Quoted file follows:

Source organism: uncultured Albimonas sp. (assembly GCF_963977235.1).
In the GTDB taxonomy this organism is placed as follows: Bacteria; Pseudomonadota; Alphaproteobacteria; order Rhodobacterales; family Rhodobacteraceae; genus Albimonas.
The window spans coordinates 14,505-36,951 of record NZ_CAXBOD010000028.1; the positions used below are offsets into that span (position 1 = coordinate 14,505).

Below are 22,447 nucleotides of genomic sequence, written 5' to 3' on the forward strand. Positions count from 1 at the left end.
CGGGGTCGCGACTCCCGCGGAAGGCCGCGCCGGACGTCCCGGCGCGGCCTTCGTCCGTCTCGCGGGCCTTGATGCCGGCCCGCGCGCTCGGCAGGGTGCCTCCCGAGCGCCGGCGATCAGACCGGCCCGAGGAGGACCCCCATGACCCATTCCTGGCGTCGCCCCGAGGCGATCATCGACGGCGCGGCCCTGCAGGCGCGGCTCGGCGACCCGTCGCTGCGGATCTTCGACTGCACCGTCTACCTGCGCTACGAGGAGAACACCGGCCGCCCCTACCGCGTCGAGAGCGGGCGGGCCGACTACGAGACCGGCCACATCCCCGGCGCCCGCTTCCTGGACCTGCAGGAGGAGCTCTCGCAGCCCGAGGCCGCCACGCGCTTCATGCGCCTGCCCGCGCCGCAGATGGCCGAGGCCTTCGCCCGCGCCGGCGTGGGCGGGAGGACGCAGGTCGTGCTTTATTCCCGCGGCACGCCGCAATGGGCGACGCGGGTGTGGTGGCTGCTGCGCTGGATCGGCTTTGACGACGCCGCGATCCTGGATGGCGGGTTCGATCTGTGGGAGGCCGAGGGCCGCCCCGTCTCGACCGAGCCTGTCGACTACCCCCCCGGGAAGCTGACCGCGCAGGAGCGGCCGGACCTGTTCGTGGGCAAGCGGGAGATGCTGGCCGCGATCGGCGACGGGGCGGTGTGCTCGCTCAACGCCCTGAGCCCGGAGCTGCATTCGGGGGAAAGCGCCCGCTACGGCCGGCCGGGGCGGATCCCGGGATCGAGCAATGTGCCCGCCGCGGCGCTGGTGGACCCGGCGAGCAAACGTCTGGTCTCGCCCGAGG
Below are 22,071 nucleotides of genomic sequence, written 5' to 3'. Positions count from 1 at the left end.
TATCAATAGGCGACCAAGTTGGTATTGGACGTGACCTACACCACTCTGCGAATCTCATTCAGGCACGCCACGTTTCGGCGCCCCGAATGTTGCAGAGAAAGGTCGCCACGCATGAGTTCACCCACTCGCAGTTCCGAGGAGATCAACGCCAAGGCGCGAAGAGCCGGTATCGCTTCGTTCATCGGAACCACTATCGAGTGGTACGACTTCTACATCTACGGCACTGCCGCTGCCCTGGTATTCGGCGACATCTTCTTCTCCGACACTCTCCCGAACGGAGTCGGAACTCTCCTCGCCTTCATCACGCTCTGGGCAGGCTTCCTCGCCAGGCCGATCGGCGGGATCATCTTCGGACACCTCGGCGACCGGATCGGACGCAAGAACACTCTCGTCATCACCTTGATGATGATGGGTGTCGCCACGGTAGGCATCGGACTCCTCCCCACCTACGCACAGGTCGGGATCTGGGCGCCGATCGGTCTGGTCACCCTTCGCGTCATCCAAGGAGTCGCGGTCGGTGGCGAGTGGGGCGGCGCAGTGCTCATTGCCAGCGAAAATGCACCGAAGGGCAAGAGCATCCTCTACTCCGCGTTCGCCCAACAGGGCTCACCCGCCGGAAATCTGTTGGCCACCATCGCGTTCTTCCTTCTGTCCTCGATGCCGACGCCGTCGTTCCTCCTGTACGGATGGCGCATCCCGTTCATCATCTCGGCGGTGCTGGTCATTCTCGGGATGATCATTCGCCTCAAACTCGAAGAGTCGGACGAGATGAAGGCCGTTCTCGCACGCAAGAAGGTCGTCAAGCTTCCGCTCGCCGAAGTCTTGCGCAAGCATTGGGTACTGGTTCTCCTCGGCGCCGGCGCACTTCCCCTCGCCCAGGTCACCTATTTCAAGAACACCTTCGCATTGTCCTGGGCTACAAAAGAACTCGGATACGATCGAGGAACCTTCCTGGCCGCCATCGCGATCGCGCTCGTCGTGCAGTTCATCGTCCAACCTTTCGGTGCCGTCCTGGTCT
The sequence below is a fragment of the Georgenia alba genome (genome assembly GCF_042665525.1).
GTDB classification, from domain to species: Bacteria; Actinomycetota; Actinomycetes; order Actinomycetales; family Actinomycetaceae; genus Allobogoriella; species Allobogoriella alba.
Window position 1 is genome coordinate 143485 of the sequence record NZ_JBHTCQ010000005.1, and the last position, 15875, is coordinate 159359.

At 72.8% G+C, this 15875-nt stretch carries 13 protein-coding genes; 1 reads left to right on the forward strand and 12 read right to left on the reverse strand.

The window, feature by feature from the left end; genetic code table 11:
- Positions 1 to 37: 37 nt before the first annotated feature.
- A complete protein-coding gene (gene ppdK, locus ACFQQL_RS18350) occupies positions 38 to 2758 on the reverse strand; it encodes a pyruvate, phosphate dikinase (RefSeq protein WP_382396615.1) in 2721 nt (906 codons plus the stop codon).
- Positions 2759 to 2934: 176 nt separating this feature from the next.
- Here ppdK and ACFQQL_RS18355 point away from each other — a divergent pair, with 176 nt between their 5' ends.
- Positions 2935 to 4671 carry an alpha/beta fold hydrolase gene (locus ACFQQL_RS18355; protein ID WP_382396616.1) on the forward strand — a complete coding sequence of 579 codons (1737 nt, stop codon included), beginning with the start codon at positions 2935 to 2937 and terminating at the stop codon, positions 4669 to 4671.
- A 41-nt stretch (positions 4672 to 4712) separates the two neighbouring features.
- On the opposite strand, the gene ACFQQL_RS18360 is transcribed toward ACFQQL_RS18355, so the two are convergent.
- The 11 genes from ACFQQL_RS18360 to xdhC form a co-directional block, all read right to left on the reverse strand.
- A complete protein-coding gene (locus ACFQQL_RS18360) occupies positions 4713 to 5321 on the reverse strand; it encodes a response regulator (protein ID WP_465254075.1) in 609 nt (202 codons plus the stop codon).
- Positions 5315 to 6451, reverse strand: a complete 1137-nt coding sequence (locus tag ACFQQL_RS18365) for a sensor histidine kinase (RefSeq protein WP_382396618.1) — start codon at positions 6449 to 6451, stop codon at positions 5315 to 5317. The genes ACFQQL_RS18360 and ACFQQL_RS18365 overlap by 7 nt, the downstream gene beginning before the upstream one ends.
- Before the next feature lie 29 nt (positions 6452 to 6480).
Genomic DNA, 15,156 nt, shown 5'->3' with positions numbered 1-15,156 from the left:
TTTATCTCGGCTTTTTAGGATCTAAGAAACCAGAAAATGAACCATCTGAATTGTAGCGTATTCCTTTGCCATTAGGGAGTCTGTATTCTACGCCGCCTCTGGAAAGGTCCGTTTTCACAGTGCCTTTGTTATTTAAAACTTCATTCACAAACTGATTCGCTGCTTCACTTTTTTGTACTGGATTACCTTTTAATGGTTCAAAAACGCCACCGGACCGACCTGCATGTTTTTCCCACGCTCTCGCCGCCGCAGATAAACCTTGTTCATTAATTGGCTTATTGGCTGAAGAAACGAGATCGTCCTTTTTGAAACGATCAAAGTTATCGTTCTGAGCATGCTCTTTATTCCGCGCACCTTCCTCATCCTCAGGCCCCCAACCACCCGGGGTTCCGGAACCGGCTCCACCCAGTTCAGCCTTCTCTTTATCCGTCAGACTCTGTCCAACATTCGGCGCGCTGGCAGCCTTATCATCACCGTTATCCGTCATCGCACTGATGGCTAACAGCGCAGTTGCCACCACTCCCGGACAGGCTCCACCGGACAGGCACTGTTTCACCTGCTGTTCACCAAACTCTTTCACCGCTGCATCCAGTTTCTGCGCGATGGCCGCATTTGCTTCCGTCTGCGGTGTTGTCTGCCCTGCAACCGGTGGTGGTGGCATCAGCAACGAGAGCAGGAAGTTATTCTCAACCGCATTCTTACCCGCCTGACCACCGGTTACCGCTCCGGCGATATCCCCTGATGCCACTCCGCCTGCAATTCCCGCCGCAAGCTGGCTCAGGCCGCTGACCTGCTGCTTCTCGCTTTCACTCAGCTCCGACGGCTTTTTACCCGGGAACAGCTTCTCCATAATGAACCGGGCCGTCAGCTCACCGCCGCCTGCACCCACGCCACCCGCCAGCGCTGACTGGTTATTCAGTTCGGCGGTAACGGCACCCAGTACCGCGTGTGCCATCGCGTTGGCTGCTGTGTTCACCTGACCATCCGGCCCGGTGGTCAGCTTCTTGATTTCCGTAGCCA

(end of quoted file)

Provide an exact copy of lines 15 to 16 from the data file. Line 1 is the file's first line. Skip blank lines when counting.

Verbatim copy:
- Positions 2759 to 2934: 176 nt separating this feature from the next.
- Here ppdK and ACFQQL_RS18355 point away from each other — a divergent pair, with 176 nt between their 5' ends.